“We had eight stunt men. They were so into it, they did not react to ‘Cut.’ I kept screaming, ‘Cut! Cut!’ and they were so into it. They were supposed to bang on the door, but not break the door down. It was kind of amazing how that level of violence kind of perpetuates itself. And it’s hard to call off even with people who are professionals and who don’t want it to get out of hand,” Robert King said.
With the show getting an early Season 6 pickup, The Kings and the rest of the team have the luxury of already thinking about new episodes. While Wackner may not be a part of the equation going forward (Patinkin’s part in the show was always planned as a single-season arc), there are plenty of other Season 5 pieces that are still very much in play. Perhaps chief among them is Carmen Moyo (Charmaine Bingwa), the newest attorney rising quickly through the ranks at Reddick Lockhart.
“I do think the idea of novices being disruptors is interesting. We had that this year with Carmen’s character and I think we want to continue that now that Marissa will be an actual lawyer and not just playing one in Wackner’s court. Is there a way that you want to hold onto being a novice in order to disrupt more? That’s what’s happening with Carmen’s character. All these bad men and bad people are kind of grabbing her because she hasn’t learned about the ethics of what she’s doing, too,” Robert King said.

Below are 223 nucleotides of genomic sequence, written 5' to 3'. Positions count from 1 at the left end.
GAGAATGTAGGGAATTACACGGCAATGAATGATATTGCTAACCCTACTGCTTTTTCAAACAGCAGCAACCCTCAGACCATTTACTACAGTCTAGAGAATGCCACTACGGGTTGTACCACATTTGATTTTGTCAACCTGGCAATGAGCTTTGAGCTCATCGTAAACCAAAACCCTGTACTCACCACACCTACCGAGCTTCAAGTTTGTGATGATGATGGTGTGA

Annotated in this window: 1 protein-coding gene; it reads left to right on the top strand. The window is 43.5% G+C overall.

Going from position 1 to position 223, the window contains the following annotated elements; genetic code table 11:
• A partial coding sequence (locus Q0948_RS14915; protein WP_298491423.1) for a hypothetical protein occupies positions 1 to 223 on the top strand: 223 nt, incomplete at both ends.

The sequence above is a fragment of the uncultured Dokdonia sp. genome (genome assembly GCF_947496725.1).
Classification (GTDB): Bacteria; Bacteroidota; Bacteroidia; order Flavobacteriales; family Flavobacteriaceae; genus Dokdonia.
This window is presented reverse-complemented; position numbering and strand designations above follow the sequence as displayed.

“The Liz and Diane conversations are very interesting. And what makes them interesting for me personally, is that I love both of these characters. Hopefully the audience does as well, so that you can see where both of them are thinking that they’re right, even while judging that Diane is not behaving as well as she might want to in other circumstances,” Michelle King said. “None of this would work if the actors weren’t spectacular. If you didn’t have actors as talented as a Christine Baranski or an Audra McDonald or Sarah Steele or Charmaine Bingwa, none of this flies at all. It becomes embarrassing and on the nose and it can be really catastrophic. So it really only works because these actors are extraordinary.”
“The Good Fight” Season 5 is now available to stream in its entirety on Paramount+.